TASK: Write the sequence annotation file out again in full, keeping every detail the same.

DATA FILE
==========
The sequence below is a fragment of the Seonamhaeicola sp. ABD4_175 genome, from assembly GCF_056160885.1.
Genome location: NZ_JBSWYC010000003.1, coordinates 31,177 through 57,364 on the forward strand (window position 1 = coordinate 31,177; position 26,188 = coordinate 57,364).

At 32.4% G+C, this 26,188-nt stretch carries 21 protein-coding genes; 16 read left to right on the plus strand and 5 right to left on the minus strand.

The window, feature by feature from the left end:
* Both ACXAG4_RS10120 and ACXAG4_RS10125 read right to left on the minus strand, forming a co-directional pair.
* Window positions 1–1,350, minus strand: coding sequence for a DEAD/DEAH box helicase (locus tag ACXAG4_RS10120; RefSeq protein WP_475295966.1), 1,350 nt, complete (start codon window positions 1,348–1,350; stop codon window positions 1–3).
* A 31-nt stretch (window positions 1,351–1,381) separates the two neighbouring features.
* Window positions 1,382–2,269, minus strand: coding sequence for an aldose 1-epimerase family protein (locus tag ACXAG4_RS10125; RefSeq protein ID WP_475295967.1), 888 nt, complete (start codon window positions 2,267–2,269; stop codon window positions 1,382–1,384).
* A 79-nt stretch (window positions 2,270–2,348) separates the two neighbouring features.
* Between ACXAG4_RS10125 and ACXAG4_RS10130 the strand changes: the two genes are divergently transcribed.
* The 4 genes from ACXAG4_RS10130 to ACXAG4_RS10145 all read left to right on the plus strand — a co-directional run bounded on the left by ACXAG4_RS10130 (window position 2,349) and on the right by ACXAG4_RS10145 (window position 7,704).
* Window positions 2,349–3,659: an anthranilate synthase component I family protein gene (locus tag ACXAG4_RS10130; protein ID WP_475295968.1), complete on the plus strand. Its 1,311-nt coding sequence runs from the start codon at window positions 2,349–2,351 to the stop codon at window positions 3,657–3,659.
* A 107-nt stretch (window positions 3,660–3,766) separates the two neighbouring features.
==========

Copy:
The sequence below is a fragment of the Seonamhaeicola sp. ABD4_175 genome, from assembly GCF_056160885.1.
Genome location: NZ_JBSWYC010000003.1, coordinates 31,177 through 57,364 on the forward strand (window position 1 = coordinate 31,177; position 26,188 = coordinate 57,364).

At 32.4% G+C, this 26,188-nt stretch carries 21 protein-coding genes; 16 read left to right on the plus strand and 5 right to left on the minus strand.

The window, feature by feature from the left end:
* Both ACXAG4_RS10120 and ACXAG4_RS10125 read right to left on the minus strand, forming a co-directional pair.
* Window positions 1–1,350, minus strand: coding sequence for a DEAD/DEAH box helicase (locus tag ACXAG4_RS10120; RefSeq protein WP_475295966.1), 1,350 nt, complete (start codon window positions 1,348–1,350; stop codon window positions 1–3).
* A 31-nt stretch (window positions 1,351–1,381) separates the two neighbouring features.
* Window positions 1,382–2,269, minus strand: coding sequence for an aldose 1-epimerase family protein (locus tag ACXAG4_RS10125; RefSeq protein ID WP_475295967.1), 888 nt, complete (start codon window positions 2,267–2,269; stop codon window positions 1,382–1,384).
* A 79-nt stretch (window positions 2,270–2,348) separates the two neighbouring features.
* Between ACXAG4_RS10125 and ACXAG4_RS10130 the strand changes: the two genes are divergently transcribed.
* The 4 genes from ACXAG4_RS10130 to ACXAG4_RS10145 all read left to right on the plus strand — a co-directional run bounded on the left by ACXAG4_RS10130 (window position 2,349) and on the right by ACXAG4_RS10145 (window position 7,704).
* Window positions 2,349–3,659: an anthranilate synthase component I family protein gene (locus tag ACXAG4_RS10130; protein ID WP_475295968.1), complete on the plus strand. Its 1,311-nt coding sequence runs from the start codon at window positions 2,349–2,351 to the stop codon at window positions 3,657–3,659.
* A 107-nt stretch (window positions 3,660–3,766) separates the two neighbouring features.